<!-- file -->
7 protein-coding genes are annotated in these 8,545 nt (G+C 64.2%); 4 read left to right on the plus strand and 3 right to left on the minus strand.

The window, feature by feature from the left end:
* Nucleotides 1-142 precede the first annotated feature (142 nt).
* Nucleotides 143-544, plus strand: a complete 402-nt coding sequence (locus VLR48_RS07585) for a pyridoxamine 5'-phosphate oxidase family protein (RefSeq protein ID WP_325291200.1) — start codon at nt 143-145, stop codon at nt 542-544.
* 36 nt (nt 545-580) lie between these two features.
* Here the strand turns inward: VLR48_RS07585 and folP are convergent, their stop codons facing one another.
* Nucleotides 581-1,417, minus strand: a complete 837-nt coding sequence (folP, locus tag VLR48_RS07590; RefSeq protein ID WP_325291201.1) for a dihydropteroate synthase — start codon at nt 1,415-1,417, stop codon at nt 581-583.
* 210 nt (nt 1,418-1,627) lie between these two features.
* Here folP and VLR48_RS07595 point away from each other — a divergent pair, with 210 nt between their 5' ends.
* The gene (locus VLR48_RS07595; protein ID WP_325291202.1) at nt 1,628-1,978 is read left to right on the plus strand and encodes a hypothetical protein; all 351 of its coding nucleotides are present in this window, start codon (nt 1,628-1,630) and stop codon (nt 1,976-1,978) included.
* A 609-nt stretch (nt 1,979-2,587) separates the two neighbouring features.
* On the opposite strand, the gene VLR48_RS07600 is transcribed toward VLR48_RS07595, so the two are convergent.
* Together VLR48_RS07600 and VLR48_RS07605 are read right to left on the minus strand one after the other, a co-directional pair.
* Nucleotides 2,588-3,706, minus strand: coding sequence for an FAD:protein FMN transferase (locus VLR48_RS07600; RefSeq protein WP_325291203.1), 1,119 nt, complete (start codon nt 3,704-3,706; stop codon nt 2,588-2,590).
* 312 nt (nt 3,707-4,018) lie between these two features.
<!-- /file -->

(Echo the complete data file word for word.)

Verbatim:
7 protein-coding genes are annotated in these 8,545 nt (G+C 64.2%); 4 read left to right on the plus strand and 3 right to left on the minus strand.

The window, feature by feature from the left end:
* Nucleotides 1-142 precede the first annotated feature (142 nt).
* Nucleotides 143-544, plus strand: a complete 402-nt coding sequence (locus VLR48_RS07585) for a pyridoxamine 5'-phosphate oxidase family protein (RefSeq protein ID WP_325291200.1) — start codon at nt 143-145, stop codon at nt 542-544.
* 36 nt (nt 545-580) lie between these two features.
* Here the strand turns inward: VLR48_RS07585 and folP are convergent, their stop codons facing one another.
* Nucleotides 581-1,417, minus strand: a complete 837-nt coding sequence (folP, locus tag VLR48_RS07590; RefSeq protein ID WP_325291201.1) for a dihydropteroate synthase — start codon at nt 1,415-1,417, stop codon at nt 581-583.
* 210 nt (nt 1,418-1,627) lie between these two features.
* Here folP and VLR48_RS07595 point away from each other — a divergent pair, with 210 nt between their 5' ends.
* The gene (locus VLR48_RS07595; protein ID WP_325291202.1) at nt 1,628-1,978 is read left to right on the plus strand and encodes a hypothetical protein; all 351 of its coding nucleotides are present in this window, start codon (nt 1,628-1,630) and stop codon (nt 1,976-1,978) included.
* A 609-nt stretch (nt 1,979-2,587) separates the two neighbouring features.
* On the opposite strand, the gene VLR48_RS07600 is transcribed toward VLR48_RS07595, so the two are convergent.
* Together VLR48_RS07600 and VLR48_RS07605 are read right to left on the minus strand one after the other, a co-directional pair.
* Nucleotides 2,588-3,706, minus strand: coding sequence for an FAD:protein FMN transferase (locus VLR48_RS07600; RefSeq protein WP_325291203.1), 1,119 nt, complete (start codon nt 3,704-3,706; stop codon nt 2,588-2,590).
* 312 nt (nt 3,707-4,018) lie between these two features.